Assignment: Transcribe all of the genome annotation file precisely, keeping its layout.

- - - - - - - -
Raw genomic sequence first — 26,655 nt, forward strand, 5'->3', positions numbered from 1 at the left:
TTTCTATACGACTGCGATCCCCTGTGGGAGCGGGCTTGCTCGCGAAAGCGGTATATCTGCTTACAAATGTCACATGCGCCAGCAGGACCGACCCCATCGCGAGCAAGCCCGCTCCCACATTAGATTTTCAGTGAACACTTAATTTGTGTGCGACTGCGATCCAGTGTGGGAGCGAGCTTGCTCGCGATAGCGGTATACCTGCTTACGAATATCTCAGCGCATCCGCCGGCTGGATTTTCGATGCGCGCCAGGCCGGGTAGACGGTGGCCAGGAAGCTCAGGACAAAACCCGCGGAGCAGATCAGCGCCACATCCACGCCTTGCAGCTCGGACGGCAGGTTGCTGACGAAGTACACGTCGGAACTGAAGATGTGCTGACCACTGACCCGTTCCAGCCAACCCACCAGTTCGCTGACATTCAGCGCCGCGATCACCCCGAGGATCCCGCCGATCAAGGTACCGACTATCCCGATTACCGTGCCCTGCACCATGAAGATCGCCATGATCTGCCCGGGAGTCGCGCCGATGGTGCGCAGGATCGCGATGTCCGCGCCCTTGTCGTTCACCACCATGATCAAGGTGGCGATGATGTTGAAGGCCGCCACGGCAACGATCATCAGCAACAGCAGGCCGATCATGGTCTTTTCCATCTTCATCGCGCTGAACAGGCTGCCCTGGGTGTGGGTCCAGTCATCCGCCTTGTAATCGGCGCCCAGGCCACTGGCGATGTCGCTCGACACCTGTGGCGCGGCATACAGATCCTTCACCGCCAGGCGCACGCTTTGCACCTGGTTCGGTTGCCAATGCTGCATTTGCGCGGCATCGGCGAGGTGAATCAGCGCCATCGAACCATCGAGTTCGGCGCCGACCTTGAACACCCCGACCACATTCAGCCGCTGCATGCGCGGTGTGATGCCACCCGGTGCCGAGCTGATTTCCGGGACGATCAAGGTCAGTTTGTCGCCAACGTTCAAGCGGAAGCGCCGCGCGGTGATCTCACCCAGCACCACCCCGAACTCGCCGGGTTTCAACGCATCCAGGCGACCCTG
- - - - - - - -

Raw genomic sequence first — 26,655 nt, forward strand, 5'->3', positions numbered from 1 at the left:
TTTCTATACGACTGCGATCCCCTGTGGGAGCGGGCTTGCTCGCGAAAGCGGTATATCTGCTTACAAATGTCACATGCGCCAGCAGGACCGACCCCATCGCGAGCAAGCCCGCTCCCACATTAGATTTTCAGTGAACACTTAATTTGTGTGCGACTGCGATCCAGTGTGGGAGCGAGCTTGCTCGCGATAGCGGTATACCTGCTTACGAATATCTCAGCGCATCCGCCGGCTGGATTTTCGATGCGCGCCAGGCCGGGTAGACGGTGGCCAGGAAGCTCAGGACAAAACCCGCGGAGCAGATCAGCGCCACATCCACGCCTTGCAGCTCGGACGGCAGGTTGCTGACGAAGTACACGTCGGAACTGAAGATGTGCTGACCACTGACCCGTTCCAGCCAACCCACCAGTTCGCTGACATTCAGCGCCGCGATCACCCCGAGGATCCCGCCGATCAAGGTACCGACTATCCCGATTACCGTGCCCTGCACCATGAAGATCGCCATGATCTGCCCGGGAGTCGCGCCGATGGTGCGCAGGATCGCGATGTCCGCGCCCTTGTCGTTCACCACCATGATCAAGGTGGCGATGATGTTGAAGGCCGCCACGGCAACGATCATCAGCAACAGCAGGCCGATCATGGTCTTTTCCATCTTCATCGCGCTGAACAGGCTGCCCTGGGTGTGGGTCCAGTCATCCGCCTTGTAATCGGCGCCCAGGCCACTGGCGATGTCGCTCGACACCTGTGGCGCGGCATACAGATCCTTCACCGCCAGGCGCACGCTTTGCACCTGGTTCGGTTGCCAATGCTGCATTTGCGCGGCATCGGCGAGGTGAATCAGCGCCATCGAACCATCGAGTTCGGCGCCGACCTTGAACACCCCGACCACATTCAGCCGCTGCATGCGCGGTGTGATGCCACCCGGTGCCGAGCTGATTTCCGGGACGATCAAGGTCAGTTTGTCGCCAACGTTCAAGCGGAAGCGCCGCGCGGTGATCTCACCCAGCACCACCCCGAACTCGCCGGGTTTCAACGCATCCAGGCGACCCTG